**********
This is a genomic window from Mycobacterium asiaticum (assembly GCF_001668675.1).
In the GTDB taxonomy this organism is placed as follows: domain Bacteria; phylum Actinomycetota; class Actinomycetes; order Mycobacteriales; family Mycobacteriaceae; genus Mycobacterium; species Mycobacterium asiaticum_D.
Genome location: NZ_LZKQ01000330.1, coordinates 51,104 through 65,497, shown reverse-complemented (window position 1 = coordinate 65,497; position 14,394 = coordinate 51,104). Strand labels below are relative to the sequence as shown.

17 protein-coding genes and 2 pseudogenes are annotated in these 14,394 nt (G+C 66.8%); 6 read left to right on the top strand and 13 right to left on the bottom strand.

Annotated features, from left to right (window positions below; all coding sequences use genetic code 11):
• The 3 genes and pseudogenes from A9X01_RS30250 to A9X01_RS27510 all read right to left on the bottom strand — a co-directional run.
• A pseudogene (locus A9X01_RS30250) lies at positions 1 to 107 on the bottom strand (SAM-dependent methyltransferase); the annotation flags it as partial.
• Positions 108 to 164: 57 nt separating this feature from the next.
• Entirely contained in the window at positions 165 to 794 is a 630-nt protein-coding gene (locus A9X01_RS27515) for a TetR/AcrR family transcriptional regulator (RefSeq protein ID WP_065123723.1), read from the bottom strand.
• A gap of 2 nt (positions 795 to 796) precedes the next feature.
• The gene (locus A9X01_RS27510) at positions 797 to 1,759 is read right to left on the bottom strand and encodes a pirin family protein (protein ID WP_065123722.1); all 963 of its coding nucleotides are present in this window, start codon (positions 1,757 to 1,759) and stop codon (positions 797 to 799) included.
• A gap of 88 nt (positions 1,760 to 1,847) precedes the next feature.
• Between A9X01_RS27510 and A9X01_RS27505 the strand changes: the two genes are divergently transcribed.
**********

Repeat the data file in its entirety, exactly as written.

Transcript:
This is a genomic window from Mycobacterium asiaticum (assembly GCF_001668675.1).
In the GTDB taxonomy this organism is placed as follows: domain Bacteria; phylum Actinomycetota; class Actinomycetes; order Mycobacteriales; family Mycobacteriaceae; genus Mycobacterium; species Mycobacterium asiaticum_D.
Genome location: NZ_LZKQ01000330.1, coordinates 51,104 through 65,497, shown reverse-complemented (window position 1 = coordinate 65,497; position 14,394 = coordinate 51,104). Strand labels below are relative to the sequence as shown.

17 protein-coding genes and 2 pseudogenes are annotated in these 14,394 nt (G+C 66.8%); 6 read left to right on the top strand and 13 right to left on the bottom strand.

Annotated features, from left to right (window positions below; all coding sequences use genetic code 11):
• The 3 genes and pseudogenes from A9X01_RS30250 to A9X01_RS27510 all read right to left on the bottom strand — a co-directional run.
• A pseudogene (locus A9X01_RS30250) lies at positions 1 to 107 on the bottom strand (SAM-dependent methyltransferase); the annotation flags it as partial.
• Positions 108 to 164: 57 nt separating this feature from the next.
• Entirely contained in the window at positions 165 to 794 is a 630-nt protein-coding gene (locus A9X01_RS27515) for a TetR/AcrR family transcriptional regulator (RefSeq protein ID WP_065123723.1), read from the bottom strand.
• A gap of 2 nt (positions 795 to 796) precedes the next feature.
• The gene (locus A9X01_RS27510) at positions 797 to 1,759 is read right to left on the bottom strand and encodes a pirin family protein (protein ID WP_065123722.1); all 963 of its coding nucleotides are present in this window, start codon (positions 1,757 to 1,759) and stop codon (positions 797 to 799) included.
• A gap of 88 nt (positions 1,760 to 1,847) precedes the next feature.
• Between A9X01_RS27510 and A9X01_RS27505 the strand changes: the two genes are divergently transcribed.